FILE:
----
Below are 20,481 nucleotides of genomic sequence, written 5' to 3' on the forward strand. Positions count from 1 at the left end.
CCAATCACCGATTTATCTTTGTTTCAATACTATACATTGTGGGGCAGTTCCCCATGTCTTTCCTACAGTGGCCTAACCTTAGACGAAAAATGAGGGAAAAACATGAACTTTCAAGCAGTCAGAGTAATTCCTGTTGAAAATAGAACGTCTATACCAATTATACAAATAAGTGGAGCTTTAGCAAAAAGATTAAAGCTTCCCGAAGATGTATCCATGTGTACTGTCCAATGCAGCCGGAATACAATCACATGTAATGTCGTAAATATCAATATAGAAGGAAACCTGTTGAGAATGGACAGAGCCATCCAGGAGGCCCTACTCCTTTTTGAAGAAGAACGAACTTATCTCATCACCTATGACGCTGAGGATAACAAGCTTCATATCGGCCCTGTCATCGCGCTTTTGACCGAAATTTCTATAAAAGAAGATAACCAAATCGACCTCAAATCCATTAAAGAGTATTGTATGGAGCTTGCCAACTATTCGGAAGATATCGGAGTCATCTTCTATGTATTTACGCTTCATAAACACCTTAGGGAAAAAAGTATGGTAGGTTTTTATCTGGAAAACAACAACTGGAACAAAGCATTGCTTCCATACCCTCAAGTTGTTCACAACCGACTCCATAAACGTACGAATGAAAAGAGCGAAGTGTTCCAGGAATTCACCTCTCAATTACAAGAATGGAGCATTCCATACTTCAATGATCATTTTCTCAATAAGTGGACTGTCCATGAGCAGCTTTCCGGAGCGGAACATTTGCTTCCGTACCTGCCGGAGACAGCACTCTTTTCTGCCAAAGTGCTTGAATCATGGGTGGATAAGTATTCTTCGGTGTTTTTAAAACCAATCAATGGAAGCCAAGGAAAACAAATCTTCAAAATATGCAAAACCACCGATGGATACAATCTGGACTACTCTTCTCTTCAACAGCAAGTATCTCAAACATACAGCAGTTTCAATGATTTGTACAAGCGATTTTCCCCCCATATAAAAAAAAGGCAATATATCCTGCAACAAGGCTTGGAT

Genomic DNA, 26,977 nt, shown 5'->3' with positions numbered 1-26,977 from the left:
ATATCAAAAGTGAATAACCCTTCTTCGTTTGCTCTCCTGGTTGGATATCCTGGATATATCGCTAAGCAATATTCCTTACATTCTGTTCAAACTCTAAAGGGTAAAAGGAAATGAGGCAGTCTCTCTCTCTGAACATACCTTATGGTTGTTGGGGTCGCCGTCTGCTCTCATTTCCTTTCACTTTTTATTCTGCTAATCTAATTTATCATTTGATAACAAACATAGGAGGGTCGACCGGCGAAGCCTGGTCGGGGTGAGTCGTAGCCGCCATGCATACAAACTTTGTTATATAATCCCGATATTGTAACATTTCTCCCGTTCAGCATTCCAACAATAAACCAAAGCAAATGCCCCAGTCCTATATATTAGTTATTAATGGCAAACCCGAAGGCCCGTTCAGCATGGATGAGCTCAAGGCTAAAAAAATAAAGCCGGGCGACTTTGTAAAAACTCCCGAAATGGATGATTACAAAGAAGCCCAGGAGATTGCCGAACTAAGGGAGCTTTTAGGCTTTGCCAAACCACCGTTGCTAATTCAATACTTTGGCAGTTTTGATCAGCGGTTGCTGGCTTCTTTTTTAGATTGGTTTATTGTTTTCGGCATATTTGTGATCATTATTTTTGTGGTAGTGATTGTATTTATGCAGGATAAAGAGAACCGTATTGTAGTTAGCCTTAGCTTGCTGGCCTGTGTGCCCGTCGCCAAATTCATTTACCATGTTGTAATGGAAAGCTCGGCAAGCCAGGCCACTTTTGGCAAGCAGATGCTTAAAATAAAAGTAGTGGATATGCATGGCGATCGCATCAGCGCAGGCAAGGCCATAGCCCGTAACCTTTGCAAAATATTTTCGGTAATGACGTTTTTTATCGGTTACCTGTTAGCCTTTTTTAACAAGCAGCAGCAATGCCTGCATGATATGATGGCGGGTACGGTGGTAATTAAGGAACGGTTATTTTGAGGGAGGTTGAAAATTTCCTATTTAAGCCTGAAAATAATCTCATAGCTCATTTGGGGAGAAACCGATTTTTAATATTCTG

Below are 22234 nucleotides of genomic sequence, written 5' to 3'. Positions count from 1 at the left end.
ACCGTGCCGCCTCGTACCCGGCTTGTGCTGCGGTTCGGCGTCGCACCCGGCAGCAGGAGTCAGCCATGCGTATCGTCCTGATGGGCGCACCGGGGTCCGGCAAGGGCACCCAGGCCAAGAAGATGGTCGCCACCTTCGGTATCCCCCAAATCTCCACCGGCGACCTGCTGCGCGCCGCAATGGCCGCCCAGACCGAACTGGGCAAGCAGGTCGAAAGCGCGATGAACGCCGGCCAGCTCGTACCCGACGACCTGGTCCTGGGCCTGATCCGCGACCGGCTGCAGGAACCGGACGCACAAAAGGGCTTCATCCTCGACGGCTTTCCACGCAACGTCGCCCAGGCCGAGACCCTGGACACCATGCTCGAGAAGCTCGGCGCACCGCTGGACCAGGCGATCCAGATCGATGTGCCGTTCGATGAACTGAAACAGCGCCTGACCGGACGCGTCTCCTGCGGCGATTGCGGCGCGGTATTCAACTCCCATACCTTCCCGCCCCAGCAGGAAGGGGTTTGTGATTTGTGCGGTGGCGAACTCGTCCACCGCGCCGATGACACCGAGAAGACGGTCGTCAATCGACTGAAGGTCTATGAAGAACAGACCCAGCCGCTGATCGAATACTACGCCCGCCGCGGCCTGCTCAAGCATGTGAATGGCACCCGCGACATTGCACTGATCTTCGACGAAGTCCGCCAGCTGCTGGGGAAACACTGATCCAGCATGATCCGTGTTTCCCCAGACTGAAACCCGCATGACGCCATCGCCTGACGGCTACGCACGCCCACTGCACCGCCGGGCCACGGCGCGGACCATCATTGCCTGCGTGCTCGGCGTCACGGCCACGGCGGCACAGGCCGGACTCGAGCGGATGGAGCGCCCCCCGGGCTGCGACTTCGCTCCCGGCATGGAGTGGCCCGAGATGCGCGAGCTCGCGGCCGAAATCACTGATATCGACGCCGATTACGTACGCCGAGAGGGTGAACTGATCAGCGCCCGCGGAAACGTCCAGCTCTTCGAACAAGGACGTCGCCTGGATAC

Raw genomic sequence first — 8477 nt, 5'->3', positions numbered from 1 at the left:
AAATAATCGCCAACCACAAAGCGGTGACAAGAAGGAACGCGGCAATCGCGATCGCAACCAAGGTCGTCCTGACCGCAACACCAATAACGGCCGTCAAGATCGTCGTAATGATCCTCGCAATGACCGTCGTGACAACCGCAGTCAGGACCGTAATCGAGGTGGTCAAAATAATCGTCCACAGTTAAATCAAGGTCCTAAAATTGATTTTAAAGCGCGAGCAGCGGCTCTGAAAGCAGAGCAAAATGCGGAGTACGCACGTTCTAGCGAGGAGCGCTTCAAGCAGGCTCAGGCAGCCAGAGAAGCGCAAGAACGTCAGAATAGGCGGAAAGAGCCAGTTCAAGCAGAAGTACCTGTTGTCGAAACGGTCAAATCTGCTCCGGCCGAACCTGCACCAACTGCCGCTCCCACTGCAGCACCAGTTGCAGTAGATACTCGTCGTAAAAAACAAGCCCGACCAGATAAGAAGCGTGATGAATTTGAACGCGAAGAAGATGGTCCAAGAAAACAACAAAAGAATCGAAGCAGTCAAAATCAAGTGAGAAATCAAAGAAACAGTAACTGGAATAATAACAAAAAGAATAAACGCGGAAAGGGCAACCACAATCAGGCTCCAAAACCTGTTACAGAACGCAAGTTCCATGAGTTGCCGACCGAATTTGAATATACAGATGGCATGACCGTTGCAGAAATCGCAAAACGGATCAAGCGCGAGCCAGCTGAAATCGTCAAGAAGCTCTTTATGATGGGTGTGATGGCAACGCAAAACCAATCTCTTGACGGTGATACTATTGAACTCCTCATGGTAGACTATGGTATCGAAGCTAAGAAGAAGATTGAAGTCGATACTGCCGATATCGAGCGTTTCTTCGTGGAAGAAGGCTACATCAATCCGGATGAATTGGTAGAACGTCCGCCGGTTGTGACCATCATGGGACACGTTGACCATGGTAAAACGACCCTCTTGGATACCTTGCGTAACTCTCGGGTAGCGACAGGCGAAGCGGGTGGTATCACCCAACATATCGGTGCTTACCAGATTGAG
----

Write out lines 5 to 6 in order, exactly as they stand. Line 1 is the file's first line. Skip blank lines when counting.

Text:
Below are 22234 nucleotides of genomic sequence, written 5' to 3'. Positions count from 1 at the left end.
ACCGTGCCGCCTCGTACCCGGCTTGTGCTGCGGTTCGGCGTCGCACCCGGCAGCAGGAGTCAGCCATGCGTATCGTCCTGATGGGCGCACCGGGGTCCGGCAAGGGCACCCAGGCCAAGAAGATGGTCGCCACCTTCGGTATCCCCCAAATCTCCACCGGCGACCTGCTGCGCGCCGCAATGGCCGCCCAGACCGAACTGGGCAAGCAGGTCGAAAGCGCGATGAACGCCGGCCAGCTCGTACCCGACGACCTGGTCCTGGGCCTGATCCGCGACCGGCTGCAGGAACCGGACGCACAAAAGGGCTTCATCCTCGACGGCTTTCCACGCAACGTCGCCCAGGCCGAGACCCTGGACACCATGCTCGAGAAGCTCGGCGCACCGCTGGACCAGGCGATCCAGATCGATGTGCCGTTCGATGAACTGAAACAGCGCCTGACCGGACGCGTCTCCTGCGGCGATTGCGGCGCGGTATTCAACTCCCATACCTTCCCGCCCCAGCAGGAAGGGGTTTGTGATTTGTGCGGTGGCGAACTCGTCCACCGCGCCGATGACACCGAGAAGACGGTCGTCAATCGACTGAAGGTCTATGAAGAACAGACCCAGCCGCTGATCGAATACTACGCCCGCCGCGGCCTGCTCAAGCATGTGAATGGCACCCGCGACATTGCACTGATCTTCGACGAAGTCCGCCAGCTGCTGGGGAAACACTGATCCAGCATGATCCGTGTTTCCCCAGACTGAAACCCGCATGACGCCATCGCCTGACGGCTACGCACGCCCACTGCACCGCCGGGCCACGGCGCGGACCATCATTGCCTGCGTGCTCGGCGTCACGGCCACGGCGGCACAGGCCGGACTCGAGCGGATGGAGCGCCCCCCGGGCTGCGACTTCGCTCCCGGCATGGAGTGGCCCGAGATGCGCGAGCTCGCGGCCGAAATCACTGATATCGACGCCGATTACGTACGCCGAGAGGGTGAACTGATCAGCGCCCGCGGAAACGTCCAGCTCTTCGAACAAGGACGTCGCCTGGATAC